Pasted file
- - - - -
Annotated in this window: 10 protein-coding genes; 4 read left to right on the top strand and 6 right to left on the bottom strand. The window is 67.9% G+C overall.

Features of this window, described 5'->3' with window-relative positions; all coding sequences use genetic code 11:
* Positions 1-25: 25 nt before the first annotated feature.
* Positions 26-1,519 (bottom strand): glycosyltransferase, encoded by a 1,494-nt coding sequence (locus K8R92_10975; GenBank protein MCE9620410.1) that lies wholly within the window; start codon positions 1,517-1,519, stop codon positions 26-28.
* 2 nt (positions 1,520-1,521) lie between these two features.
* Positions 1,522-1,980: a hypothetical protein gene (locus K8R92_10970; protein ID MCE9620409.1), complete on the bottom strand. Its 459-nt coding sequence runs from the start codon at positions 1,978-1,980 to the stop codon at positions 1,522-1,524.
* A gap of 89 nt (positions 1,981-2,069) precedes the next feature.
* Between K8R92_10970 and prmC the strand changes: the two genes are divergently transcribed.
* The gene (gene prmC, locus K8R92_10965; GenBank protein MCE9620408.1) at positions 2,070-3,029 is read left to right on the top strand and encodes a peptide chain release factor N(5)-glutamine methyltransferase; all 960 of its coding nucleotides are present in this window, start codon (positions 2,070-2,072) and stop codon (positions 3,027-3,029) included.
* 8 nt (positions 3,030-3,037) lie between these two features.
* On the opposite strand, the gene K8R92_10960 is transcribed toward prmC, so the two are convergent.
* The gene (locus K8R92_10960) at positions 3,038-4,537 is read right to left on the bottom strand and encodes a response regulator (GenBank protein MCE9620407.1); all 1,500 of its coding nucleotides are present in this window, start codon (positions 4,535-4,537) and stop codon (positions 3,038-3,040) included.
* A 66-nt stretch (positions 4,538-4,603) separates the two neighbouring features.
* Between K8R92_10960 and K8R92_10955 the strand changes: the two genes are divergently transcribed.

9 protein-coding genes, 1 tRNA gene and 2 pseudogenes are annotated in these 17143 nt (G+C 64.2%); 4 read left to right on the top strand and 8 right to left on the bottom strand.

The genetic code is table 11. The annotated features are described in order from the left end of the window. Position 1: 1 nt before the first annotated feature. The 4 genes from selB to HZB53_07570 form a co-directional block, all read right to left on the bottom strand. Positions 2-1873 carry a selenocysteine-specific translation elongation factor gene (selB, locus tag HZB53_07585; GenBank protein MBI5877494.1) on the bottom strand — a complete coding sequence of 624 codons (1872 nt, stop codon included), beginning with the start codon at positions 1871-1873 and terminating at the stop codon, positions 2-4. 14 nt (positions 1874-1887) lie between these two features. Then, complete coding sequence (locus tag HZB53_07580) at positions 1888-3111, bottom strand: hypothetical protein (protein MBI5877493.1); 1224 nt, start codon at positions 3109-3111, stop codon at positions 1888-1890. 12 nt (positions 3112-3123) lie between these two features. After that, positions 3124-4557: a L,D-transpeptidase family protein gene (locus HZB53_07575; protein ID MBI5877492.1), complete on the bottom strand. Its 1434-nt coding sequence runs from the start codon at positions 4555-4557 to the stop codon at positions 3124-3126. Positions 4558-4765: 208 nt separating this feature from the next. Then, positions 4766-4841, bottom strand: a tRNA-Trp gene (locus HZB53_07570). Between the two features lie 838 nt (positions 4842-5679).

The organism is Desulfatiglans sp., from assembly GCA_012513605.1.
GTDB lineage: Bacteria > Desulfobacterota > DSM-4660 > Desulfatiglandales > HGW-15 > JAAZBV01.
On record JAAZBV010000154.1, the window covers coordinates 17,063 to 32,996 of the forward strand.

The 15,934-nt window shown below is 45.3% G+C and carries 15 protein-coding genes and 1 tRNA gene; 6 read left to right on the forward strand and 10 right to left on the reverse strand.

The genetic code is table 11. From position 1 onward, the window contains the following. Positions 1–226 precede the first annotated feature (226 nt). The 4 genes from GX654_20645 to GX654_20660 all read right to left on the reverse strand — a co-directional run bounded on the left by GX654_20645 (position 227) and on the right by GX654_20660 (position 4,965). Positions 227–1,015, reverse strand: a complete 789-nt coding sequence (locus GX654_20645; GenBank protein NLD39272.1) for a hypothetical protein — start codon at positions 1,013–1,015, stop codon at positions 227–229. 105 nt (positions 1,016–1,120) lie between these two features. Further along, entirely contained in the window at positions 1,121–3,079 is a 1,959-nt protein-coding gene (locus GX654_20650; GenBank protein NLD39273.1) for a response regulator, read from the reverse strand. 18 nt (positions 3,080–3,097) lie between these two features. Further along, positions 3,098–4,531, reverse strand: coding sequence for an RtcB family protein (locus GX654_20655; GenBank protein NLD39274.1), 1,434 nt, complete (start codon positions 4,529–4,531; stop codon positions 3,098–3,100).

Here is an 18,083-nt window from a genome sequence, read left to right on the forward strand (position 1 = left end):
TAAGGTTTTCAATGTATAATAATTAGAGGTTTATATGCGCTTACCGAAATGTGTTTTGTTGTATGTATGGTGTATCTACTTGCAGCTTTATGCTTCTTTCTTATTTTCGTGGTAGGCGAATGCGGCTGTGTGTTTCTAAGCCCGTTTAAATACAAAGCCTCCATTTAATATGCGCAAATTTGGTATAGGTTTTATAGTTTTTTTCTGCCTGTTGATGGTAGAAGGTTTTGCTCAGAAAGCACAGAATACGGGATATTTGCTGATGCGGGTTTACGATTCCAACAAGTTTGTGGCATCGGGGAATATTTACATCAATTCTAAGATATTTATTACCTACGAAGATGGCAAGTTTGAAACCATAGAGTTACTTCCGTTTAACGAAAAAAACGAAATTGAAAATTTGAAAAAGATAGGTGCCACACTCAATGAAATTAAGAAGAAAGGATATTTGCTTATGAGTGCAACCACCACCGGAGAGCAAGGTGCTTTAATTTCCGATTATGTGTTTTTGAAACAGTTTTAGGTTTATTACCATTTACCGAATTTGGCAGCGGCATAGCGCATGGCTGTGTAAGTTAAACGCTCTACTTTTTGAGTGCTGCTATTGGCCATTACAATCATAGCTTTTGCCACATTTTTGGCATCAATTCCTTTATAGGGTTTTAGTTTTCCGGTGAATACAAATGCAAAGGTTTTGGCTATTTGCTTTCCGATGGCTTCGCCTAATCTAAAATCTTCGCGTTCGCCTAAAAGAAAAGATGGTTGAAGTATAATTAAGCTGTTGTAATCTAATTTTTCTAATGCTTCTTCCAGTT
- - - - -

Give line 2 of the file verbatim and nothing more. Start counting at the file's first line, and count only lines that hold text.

Features of this window, described 5'->3' with window-relative positions; all coding sequences use genetic code 11: